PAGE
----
My final weekend fun was getting the poor horses all sweaty. We went all over the ranch and did brave things. Fiona kept dawdling, so Sara and Spice kept herding her. Once we just waited in the cool shade of a wooded area. When Fiona finally made it, we looked down to see the grass higher than her belly. She looked like she was a toy in an Easter basket. Wish I’d had my phone!
First, thanks for all the kind thoughts yesterday. And those virtual hugs. Y’all are the best friends and readers.
Today let’s move on to something that not only cheers me up, but it makes a certain pair of weenie dogs (Vlassic and Pickle) very happy each month: the BarkBox shipment!
I’ve been getting these for a while now, and each month Anita and I are charmed by the effort this company goes through to make a quality product that is fun for both people and dogs (a very good marketing strategy).
Now that I’ve slept, maybe I can share some of the depth and variety of the things I learned at the Bandera County Watersheds Riparian Training I attended on Wednesday, March 6. The event was held in Bandera (one of the most attractive small towns I ever saw and VERY consistent in its cowboy theme), and the weather improved enough that the outdoo parts were not unbearable. There were at least 30 participants, ranging from fellow Master Naturalists to water management professionals to interested landowners.
Much of the day was spent indoors, however, as a team of water management experts from many different agencies shared their knowledge of managing the areas alongside rivers, creeks, and streams. These are called riparian areas, and they are a very important part of water management, but one that has been misunderstood a lot in the past.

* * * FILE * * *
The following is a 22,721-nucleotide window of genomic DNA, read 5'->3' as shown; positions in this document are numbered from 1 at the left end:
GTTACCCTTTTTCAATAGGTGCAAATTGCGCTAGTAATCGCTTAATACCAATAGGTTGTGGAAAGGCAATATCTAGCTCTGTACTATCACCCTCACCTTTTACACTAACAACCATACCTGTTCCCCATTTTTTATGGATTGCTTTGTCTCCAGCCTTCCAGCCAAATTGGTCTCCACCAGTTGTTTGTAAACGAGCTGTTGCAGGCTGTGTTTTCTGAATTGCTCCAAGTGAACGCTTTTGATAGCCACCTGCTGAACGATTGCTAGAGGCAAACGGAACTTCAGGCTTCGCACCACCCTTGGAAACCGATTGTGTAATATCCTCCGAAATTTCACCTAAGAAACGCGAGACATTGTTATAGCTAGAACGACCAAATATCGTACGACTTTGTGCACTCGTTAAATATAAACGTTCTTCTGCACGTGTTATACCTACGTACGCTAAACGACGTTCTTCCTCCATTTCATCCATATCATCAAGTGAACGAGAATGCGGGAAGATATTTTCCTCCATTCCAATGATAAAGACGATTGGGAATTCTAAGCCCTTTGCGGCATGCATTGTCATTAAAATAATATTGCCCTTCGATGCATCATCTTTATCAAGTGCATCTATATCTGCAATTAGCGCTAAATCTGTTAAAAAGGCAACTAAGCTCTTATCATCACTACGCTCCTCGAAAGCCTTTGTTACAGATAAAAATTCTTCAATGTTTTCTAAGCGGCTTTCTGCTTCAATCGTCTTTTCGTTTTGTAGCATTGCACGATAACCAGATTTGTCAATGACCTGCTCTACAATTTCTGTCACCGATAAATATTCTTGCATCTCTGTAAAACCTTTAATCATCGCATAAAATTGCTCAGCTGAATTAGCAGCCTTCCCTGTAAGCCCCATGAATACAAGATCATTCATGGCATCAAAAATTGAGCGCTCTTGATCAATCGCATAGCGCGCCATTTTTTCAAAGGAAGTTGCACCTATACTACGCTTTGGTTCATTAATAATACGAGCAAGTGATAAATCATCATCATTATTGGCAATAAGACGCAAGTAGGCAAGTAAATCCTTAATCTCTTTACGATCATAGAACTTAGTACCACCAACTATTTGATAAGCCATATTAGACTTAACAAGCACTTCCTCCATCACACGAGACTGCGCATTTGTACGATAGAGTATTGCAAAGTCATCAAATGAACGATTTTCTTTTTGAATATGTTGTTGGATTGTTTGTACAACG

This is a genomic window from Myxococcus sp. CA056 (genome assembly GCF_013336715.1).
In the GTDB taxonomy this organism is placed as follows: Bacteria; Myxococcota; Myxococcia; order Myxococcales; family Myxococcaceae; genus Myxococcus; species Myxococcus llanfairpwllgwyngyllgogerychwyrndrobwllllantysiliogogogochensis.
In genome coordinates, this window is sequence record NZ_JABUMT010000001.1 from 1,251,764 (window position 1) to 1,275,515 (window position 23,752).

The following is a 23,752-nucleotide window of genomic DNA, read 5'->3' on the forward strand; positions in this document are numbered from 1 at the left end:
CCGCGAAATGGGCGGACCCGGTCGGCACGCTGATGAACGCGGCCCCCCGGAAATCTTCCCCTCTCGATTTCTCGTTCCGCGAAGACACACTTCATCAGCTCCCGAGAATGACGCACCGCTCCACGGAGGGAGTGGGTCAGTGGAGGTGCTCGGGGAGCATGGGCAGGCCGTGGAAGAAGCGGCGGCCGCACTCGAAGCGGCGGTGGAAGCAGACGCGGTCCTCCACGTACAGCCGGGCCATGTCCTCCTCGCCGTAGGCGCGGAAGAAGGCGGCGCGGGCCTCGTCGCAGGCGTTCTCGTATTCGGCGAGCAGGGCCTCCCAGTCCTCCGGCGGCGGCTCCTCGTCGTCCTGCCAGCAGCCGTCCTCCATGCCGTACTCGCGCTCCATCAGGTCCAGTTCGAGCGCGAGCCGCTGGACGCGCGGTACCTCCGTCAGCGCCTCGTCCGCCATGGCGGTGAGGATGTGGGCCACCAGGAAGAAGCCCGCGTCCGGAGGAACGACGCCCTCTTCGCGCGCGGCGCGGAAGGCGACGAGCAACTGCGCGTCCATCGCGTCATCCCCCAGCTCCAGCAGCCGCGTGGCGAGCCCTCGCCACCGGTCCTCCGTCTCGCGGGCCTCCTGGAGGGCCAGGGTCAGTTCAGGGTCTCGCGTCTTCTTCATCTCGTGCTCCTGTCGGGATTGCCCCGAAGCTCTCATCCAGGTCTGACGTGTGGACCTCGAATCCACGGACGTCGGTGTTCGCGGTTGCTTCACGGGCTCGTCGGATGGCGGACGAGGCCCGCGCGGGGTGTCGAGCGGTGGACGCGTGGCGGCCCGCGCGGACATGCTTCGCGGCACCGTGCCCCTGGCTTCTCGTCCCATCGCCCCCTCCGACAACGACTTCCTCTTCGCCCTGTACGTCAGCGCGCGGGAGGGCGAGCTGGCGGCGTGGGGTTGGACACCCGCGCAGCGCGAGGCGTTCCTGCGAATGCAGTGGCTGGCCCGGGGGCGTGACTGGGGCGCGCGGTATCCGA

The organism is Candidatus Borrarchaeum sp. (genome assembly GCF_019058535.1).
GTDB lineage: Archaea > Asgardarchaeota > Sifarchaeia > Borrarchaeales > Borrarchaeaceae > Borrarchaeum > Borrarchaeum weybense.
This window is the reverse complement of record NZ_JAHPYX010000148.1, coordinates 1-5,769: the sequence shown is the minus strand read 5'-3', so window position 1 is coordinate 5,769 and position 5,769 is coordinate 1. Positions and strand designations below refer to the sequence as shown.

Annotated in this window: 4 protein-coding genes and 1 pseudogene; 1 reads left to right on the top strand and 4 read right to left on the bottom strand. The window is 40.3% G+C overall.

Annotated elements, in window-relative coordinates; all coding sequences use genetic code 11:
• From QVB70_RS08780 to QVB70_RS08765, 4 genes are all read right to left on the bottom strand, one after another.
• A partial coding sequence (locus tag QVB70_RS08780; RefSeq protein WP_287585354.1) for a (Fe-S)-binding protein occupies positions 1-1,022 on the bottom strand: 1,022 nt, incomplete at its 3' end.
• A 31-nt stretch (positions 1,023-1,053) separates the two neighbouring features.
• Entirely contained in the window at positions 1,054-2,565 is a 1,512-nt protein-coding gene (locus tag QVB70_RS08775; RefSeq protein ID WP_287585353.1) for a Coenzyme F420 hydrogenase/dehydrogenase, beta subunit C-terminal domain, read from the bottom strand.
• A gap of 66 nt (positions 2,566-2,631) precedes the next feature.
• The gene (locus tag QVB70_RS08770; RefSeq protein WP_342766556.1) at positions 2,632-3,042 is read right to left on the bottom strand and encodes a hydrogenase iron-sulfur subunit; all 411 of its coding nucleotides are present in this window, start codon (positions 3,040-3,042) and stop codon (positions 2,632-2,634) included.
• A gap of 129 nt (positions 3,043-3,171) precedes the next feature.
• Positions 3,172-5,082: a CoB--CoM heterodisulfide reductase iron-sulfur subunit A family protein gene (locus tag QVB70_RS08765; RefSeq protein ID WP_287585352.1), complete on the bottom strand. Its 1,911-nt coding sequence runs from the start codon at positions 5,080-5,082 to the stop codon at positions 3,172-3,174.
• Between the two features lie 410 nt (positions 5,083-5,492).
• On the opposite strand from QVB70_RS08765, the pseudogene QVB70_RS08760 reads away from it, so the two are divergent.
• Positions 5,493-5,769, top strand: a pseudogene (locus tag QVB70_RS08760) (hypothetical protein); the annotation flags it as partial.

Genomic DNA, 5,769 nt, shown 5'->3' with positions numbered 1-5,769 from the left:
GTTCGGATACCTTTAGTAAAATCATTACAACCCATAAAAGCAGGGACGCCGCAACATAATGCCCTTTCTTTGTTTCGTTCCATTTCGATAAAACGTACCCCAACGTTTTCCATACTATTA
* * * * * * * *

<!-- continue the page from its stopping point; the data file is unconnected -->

Sadly, the beautifully manicured lawns and parkscapes we often see, where people walk up and down to admire the view, are not actually what our waterways need. The need a riparian buffer of plants that love water or theive near it and trees that are of various ages, so that when they die or fall into the water, there are future trees to replace them.
I chose to drive to Boerne, Texas today on the back roads. That rarely disappoints me! The hills and valleys to the west of Austin and San Antonio provide new surprises every time you take a corner or reach the top of a hill.
I passed many beautiful ranches, and saw many longhorns and exotic game. I even saw four axis deer NOT in a fenced area. I guess those guys are here to stay.
I also finally got to visit Kendall County, and Kendalia, where I fulfilled a dream of taking my picture by the sign.
Everything on the back roads went well until I went to find the Hampton Inn. The Maps app didn’t realize it was on the OTHER side of the Interstate. I called for help, and the poor young woman who answered had just moved to Boerne and had to get help of her own. She gave me an extra water bottle, because I was nice about it.
She was also impressed that I brought my own dozen roses with me, thanks to my annual gift from Freytag’s Florist.)
After all that, I needed fresh air. I checked out the really pretty pool area behind the hotel. There’s a fun waterfall, so I sat in a lounge chair behind it (hey, it was over 50 degrees F!).
Suddenly, a familiar blurry shape descended. A Cooper’s hawk landed in a small tree on the other side of the pool. It was a male or juvenile, quite petite. I watched him checking things out around him, paying no attention to me.
I guess this is my season to be reminded of the vigilance and protectiveness of hawks.